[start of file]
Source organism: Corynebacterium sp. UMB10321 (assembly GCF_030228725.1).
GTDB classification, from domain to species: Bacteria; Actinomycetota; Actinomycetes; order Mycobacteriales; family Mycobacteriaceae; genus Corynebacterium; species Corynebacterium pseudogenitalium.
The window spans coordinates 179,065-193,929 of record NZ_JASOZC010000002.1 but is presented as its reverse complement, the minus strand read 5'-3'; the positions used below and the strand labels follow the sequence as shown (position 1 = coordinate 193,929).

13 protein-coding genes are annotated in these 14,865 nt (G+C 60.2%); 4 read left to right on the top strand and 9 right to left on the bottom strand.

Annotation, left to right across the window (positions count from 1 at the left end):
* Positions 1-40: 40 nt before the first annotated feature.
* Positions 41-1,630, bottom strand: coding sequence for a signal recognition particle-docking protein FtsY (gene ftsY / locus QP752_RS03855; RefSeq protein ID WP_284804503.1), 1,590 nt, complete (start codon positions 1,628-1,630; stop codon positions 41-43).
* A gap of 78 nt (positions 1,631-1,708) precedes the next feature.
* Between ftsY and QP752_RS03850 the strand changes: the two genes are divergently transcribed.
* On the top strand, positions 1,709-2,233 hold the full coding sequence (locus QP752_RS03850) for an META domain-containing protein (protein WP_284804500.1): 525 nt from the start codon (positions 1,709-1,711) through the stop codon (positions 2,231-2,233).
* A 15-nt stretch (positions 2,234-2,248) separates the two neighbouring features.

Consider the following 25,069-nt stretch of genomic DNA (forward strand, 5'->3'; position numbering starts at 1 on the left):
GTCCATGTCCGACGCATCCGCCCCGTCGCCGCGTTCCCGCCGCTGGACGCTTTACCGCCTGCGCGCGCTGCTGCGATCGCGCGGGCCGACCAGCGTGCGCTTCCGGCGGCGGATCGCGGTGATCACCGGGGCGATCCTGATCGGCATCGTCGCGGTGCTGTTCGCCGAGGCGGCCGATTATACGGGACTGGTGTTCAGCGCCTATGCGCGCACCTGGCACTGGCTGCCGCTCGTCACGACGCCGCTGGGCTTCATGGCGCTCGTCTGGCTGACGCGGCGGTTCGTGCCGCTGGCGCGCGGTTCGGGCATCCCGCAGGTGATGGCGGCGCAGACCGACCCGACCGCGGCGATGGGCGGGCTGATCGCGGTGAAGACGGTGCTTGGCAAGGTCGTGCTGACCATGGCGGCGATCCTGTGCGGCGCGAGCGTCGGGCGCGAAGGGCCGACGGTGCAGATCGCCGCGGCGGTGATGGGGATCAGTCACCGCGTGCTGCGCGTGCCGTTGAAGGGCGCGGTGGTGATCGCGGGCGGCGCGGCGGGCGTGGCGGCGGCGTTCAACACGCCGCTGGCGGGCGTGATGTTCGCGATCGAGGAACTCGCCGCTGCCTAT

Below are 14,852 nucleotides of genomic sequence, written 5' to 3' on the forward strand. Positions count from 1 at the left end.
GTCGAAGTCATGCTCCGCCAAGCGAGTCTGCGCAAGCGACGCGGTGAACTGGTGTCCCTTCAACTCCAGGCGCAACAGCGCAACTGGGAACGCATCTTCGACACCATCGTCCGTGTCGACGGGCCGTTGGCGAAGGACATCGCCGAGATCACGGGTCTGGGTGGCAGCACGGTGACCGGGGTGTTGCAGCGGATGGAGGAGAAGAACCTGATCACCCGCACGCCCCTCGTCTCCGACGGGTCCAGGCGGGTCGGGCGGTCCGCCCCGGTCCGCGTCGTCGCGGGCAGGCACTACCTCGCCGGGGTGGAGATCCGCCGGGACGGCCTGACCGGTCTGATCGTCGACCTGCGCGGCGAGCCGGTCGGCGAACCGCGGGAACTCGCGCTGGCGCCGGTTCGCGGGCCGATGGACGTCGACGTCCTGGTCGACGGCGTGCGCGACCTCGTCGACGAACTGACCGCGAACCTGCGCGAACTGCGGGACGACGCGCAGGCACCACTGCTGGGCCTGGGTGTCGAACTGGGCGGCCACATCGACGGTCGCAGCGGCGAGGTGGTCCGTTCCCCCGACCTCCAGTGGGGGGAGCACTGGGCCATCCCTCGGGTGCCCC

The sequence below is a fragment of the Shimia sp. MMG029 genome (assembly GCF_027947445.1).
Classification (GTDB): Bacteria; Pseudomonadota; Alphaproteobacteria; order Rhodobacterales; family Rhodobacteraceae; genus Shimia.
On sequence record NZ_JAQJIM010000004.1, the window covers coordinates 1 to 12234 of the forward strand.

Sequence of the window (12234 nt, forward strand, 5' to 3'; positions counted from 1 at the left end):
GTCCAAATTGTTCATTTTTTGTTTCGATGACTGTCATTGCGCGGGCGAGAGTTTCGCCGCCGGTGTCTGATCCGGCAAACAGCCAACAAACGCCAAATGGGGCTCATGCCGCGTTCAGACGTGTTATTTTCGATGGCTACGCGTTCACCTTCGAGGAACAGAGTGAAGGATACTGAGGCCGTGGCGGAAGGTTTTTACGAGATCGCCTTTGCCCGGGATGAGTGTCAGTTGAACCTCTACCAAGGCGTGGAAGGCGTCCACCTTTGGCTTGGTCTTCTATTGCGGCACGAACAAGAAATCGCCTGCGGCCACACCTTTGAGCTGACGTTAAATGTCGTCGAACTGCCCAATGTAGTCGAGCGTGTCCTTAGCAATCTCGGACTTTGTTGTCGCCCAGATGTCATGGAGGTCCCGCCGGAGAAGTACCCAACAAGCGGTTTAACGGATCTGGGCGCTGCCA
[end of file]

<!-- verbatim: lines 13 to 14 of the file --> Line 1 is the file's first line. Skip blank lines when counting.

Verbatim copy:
GTCCATGTCCGACGCATCCGCCCCGTCGCCGCGTTCCCGCCGCTGGACGCTTTACCGCCTGCGCGCGCTGCTGCGATCGCGCGGGCCGACCAGCGTGCGCTTCCGGCGGCGGATCGCGGTGATCACCGGGGCGATCCTGATCGGCATCGTCGCGGTGCTGTTCGCCGAGGCGGCCGATTATACGGGACTGGTGTTCAGCGCCTATGCGCGCACCTGGCACTGGCTGCCGCTCGTCACGACGCCGCTGGGCTTCATGGCGCTCGTCTGGCTGACGCGGCGGTTCGTGCCGCTGGCGCGCGGTTCGGGCATCCCGCAGGTGATGGCGGCGCAGACCGACCCGACCGCGGCGATGGGCGGGCTGATCGCGGTGAAGACGGTGCTTGGCAAGGTCGTGCTGACCATGGCGGCGATCCTGTGCGGCGCGAGCGTCGGGCGCGAAGGGCCGACGGTGCAGATCGCCGCGGCGGTGATGGGGATCAGTCACCGCGTGCTGCGCGTGCCGTTGAAGGGCGCGGTGGTGATCGCGGGCGGCGCGGCGGGCGTGGCGGCGGCGTTCAACACGCCGCTGGCGGGCGTGATGTTCGCGATCGAGGAACTCGCCGCTGCCTAT

Below are 14,852 nucleotides of genomic sequence, written 5' to 3' on the forward strand. Positions count from 1 at the left end.